One could slash private debt by 100pc of GDP, boost growth, stabilize prices, and dethrone bankers all at the same time. It could be done cleanly and painlessly, by legislative command, far more quickly than anybody imagined. The conjuring trick is to replace our system of private bank-created money -- roughly 97pc of the money supply -- with state-created money. Specifically, it means an assault on "fractional reserve banking". If lenders are forced to put up 100pc reserve backing for deposits, they lose the exorbitant privilege of creating money out of thin air. The nation regains sovereign control over the money supply. There are no more bank runs, and fewer boom-bust credit cycles. That at least is the argument [in] the IMF study, by Jaromir Benes and Michael Kumhof, which came out in August and has begun to acquire a cult following around the world. Entitled "The Chicago Plan Revisited", it revives the scheme first put forward by professors Henry Simons and Irving Fisher in 1936 during the ferment of creative thinking in the late Depression. Benes and Kumhof argue that credit-cycle trauma - caused by private money creation - dates deep into history. The original authors of the Chicago Plan were responding to the Great Depression. They believed it was possible to prevent the social havoc caused by wild swings from boom to bust, and to do so without crimping economic dynamism. The benign side-effect of their proposals would be a switch from national debt to national surplus.
Note: This article is an incredible breakthrough in real reporting on the banking sector. It is most highly recommended to read the entire article and then explore our powerful Banking Corruption Information Center.
Dr. Ben Goldacre is no slouch when it comes to rooting out the flaws in scientific studies, analyzing clinical trial data and recognizing when it's been manipulated or fudged. But even Goldacre has been fooled by bad science. In ... his forthcoming book, Bad Pharma: How Drug Companies Mislead Doctors and Harm Patients, ... Goldacre describes how he ended up prescribing the antidepressant reboxetine to his patients based on insufficient data. The research overwhelmingly finds the drug to be ineffective, but it was still approved in the U.K. In order to get approval of the drug in Europe, the manufacturer had simply not published its negative data. Seven trials had been conducted comparing reboxetine against a placebo. Only one, conducted in 254 patients, had a neat, positive result, and that one was published in an academic journal, for doctors and researchers to read. But six more trials were conducted, in almost 10 times as many patients. All of them showed that reboxetine was no better than a dummy sugar pill. None of these trials was published. I had no idea they existed. It got worse. The trials comparing reboxetine against other drugs showed exactly the same picture: three small studies, 507 patients in total, showed that reboxetine was just as good as any other drug. They were all published. But 1,657 patients' worth of data was left unpublished, and this unpublished data showed that patients on reboxetine did worse than those on other drugs.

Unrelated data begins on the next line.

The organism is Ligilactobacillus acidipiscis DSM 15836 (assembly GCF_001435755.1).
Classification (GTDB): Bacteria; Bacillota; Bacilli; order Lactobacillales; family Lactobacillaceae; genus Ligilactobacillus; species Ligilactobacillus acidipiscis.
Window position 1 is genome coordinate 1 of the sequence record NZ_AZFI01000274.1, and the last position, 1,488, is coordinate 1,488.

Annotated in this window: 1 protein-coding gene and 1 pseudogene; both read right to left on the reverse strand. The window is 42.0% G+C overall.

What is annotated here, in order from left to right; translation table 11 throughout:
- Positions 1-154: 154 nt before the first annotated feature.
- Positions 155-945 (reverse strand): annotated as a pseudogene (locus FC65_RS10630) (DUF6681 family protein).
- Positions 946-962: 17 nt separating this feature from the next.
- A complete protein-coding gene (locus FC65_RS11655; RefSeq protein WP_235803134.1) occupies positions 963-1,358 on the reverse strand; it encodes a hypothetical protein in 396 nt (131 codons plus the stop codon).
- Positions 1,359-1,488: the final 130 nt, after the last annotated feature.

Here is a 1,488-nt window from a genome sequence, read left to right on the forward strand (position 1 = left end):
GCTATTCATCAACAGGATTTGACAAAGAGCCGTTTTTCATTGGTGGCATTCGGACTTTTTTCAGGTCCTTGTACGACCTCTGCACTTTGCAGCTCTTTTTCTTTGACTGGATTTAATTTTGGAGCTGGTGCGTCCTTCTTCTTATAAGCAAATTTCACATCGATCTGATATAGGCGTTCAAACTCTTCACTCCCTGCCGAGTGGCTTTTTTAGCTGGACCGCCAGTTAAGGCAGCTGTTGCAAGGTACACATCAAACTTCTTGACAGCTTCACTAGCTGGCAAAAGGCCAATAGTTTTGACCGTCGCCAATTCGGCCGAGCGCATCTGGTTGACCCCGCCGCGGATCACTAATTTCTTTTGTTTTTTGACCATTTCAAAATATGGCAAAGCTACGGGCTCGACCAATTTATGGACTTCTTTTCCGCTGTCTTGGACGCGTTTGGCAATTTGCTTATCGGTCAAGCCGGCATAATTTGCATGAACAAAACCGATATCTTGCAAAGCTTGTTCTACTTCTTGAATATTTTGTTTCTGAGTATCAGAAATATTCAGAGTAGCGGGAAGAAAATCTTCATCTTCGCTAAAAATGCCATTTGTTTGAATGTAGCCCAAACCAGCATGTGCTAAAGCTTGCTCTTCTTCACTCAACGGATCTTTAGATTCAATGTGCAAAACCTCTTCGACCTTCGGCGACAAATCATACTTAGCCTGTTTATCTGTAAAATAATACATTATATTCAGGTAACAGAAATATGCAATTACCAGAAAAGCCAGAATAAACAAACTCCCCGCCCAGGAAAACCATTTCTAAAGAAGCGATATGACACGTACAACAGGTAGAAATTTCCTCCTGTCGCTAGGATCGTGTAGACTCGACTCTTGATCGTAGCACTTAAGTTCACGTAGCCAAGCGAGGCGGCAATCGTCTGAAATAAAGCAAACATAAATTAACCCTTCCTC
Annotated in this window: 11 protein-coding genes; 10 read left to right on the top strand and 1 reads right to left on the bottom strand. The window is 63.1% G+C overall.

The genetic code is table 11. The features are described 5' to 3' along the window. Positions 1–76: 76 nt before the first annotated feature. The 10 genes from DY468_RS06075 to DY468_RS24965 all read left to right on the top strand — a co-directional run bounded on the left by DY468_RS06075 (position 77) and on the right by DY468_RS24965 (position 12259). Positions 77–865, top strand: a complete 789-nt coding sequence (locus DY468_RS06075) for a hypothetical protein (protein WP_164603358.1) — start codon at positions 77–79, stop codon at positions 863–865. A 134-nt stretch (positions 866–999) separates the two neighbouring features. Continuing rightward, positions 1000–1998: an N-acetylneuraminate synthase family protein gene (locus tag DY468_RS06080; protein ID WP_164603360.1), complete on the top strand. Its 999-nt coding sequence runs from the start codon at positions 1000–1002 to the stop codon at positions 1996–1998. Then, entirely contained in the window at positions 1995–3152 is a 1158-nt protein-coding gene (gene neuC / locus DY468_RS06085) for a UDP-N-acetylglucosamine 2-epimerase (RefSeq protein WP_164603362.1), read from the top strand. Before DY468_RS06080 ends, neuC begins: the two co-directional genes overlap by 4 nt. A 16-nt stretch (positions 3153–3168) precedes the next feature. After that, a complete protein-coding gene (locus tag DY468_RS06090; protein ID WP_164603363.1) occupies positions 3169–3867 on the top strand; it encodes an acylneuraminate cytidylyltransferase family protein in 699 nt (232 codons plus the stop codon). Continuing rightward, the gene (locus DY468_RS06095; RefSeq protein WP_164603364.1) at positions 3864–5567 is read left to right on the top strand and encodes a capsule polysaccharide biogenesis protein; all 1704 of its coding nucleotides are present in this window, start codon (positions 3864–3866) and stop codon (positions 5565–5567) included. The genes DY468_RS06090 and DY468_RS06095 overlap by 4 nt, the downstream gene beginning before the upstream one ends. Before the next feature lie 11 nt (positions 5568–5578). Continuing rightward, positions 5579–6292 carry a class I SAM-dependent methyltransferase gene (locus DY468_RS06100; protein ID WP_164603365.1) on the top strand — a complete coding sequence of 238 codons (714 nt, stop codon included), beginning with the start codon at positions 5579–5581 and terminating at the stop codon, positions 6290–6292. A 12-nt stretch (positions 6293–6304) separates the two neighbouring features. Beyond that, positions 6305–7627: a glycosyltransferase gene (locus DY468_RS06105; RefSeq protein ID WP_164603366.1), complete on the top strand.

Note: For deeply revealing reports from reliable major media sources on pharmaceutical corruption, click here.
French scientists said on [September 19] that rats fed on Monsanto's genetically modified corn or exposed to its top-selling weedkiller suffered tumors and multiple organ damage. Gilles-Eric Seralini of the University of Caen and colleagues said rats fed on a diet containing NK603 - a seed variety made tolerant to dousings of Monsanto's Roundup weedkiller - or given water with Roundup at levels permitted in the United States, died earlier than those on a standard diet. The animals on the GM diet suffered mammary tumors, as well as severe liver and kidney damage. The study was published in the peer-reviewed journal Food and Chemical Toxicology and presented at a news conference in London. The researchers said 50 percent of males and 70 percent of females died prematurely, compared with only 30 percent and 20 percent in the control group. GMOs are deeply unpopular in Europe and many other countries, but dominate key crops in the United States after Monsanto in 1996 introduced a soybean genetically altered to tolerate Monsanto's Roundup weed killer. Seralini was part of a team that has voiced previous safety concerns based on a shorter rat study in a scientific paper published in 2009. This new study takes things a step further by tracking the animals throughout their two-year lifespan. Seralini believes his latest lifetime rat tests give a more realistic and authoritative view of risks than the 90-day feeding trials that form the basis of GM crop approvals, since three months is only the equivalent of early adulthood in rats.